CONGRATULATIONS FITNESSRX!!!! Thank you for publishing one of the best issues of your magazine that I've read in a long time.
For those of you who have NO idea what I'm talking about, please head to your local newstands and pick up the June 2008 issue of FitnessRX for Women.
In this issue, the contributing writers along with the editorial staff go in depth about why being SKINNY (or working to be "SKINNY") is not a healthy or sensible choice for 99% of the women on this planet.
This issue was developed in response to the popular diet book that is clouding the rational thoughts of women everywhere: "Skinny Bitch" released Jan 2006 by Running Press. The premise behind this book is that all people are gluttons and fat-pigs (directly stated in the book) and to get skinny, you need to eat like a vegan (no animal products AT ALL).
In the feature article of FitnessRx June 2008, Dr Susan Kleiner, an expert in sports nutrition and weight loss, and author of The Good Mood Diet and Power Eating, gives her thoughts and critique of this so-called diet masterpiece. To quote her writing in the article titled, "Skinny Bitch: Is it Hip to be a Vegan?" (which I love):
In the world of diet and nutrition, while sensationalism may be what sells fast, it's science that gives you the results that last. It's too bad that Skinny Bitch, one of the latest fat books that promotes a vegan diet bases the recommendation on recycled diet fad myths and plain old bastardization of nuggets of true research data. ....
In terms of this book, I really tried to look past the nasty, repulsive language that must be aimed at women with very low self-esteem. Ignoring the message that you are a fat pig until you get skinny, and then you can be a skinny bitch; I tried to see if there was some sound advice to be gleaned from the book. At first, I thought there might be. The authors promote a vegan lifestyle, are clear that smoking and drinking are bad for you and want everyone to exercise. But when digestion is described as meat rotting in your intestines and that fruit should always be eaten alone or it won't be digested, the creative writing started to get to me. To top it off, the only "experts" quoted in the book are the authors' gurus, Harvey and Marilyn Diamond- the king and queen of farcical nutrition mythology.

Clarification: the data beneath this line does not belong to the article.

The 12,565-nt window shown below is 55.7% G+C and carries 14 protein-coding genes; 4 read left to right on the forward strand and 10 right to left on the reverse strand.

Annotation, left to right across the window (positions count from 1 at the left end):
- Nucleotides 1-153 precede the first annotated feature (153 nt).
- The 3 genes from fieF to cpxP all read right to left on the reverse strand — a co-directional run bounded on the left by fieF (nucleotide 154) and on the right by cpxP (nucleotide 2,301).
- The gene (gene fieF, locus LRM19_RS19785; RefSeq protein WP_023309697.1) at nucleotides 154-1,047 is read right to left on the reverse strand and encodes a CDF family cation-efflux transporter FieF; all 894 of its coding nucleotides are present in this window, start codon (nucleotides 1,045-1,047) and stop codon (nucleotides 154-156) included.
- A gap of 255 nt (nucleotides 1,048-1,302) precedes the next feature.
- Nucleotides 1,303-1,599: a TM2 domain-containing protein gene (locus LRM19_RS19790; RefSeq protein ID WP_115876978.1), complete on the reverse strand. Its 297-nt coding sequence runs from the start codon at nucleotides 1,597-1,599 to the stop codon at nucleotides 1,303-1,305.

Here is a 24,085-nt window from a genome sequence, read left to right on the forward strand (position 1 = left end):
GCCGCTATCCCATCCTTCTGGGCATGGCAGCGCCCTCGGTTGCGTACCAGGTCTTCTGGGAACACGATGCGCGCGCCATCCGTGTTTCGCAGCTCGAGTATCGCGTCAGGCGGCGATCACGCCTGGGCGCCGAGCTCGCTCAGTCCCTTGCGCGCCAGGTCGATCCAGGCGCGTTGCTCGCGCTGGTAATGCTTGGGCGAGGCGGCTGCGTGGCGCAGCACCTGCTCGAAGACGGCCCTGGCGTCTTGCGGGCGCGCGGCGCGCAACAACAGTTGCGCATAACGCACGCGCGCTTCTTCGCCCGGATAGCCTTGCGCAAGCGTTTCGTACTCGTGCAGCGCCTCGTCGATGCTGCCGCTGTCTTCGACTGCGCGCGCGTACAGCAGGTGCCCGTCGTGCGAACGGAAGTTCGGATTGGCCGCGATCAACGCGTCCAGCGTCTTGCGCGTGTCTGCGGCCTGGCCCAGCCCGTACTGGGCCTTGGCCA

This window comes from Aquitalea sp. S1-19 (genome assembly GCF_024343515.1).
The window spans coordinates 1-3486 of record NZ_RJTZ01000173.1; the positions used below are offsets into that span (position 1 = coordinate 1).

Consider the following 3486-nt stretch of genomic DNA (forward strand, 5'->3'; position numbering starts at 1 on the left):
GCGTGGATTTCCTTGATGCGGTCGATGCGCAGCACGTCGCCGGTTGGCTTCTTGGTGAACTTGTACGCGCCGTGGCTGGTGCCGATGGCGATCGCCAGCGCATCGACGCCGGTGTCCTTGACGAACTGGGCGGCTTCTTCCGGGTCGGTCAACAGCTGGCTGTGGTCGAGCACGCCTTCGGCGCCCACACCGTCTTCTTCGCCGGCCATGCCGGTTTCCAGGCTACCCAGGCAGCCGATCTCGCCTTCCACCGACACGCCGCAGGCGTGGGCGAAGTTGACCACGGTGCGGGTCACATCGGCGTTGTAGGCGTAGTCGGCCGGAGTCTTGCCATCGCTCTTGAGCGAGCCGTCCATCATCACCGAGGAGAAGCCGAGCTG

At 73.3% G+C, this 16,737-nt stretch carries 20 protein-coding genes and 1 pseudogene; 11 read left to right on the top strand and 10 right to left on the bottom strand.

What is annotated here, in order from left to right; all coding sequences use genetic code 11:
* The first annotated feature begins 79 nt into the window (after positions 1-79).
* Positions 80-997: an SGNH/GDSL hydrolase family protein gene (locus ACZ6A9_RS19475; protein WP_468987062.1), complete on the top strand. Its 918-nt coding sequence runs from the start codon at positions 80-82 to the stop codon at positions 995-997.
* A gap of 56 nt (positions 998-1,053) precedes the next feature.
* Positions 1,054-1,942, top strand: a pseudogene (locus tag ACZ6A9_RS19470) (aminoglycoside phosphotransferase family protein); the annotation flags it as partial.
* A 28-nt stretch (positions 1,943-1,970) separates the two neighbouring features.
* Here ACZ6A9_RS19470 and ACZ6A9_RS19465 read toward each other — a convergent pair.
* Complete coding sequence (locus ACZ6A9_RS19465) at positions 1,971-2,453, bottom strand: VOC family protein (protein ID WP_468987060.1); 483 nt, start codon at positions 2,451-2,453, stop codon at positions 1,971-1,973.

Kleiner then goes on to not bash the book, but to show what benefits one can have by eating less meat (not NO meat), which in her opinion, promotes increased intake of fruits and vegetables. Again, to quote:
The problem is not really that meat is so bad for you, but that grains, beans, nuts, seeds, fruits, and vegetables are so good for you! If you always make meat and animal products the center of your diet, you just don't have enough room left to eat all the fabulous plant foods necessary to promote health and ward off disease.
Susan is a brilliant woman and her whole article is of great importance to read.
Later in the issue of the magazine, follows such articles as "Is Skinny Healthy?" by Dan Gwartney, MD and "Why She's no Skinny Bitch: How Kim Kardashian Trains to Keep Her Curves".
You'll also notice that the cover boasts a beautiful model (Kim K) that has great hips and arms that actually look like they've got some meat on them rather than being sticks thinner than tooth picks.
Now, I'm not sure if I had ANYTHING to do with it, as last year I came down hard on FitnessRx for promoting ultra-skinny cover models, in my post, "Model, Role Model, Role Those Models in Blood. Get some flesh to stick so they look like us." But, whether or not I did, I'm glad to see real-world women with curves and healthy body fat being the role models that women look at when they pick up their favorite magazine.
THANK YOU AGAIN FITNESSRX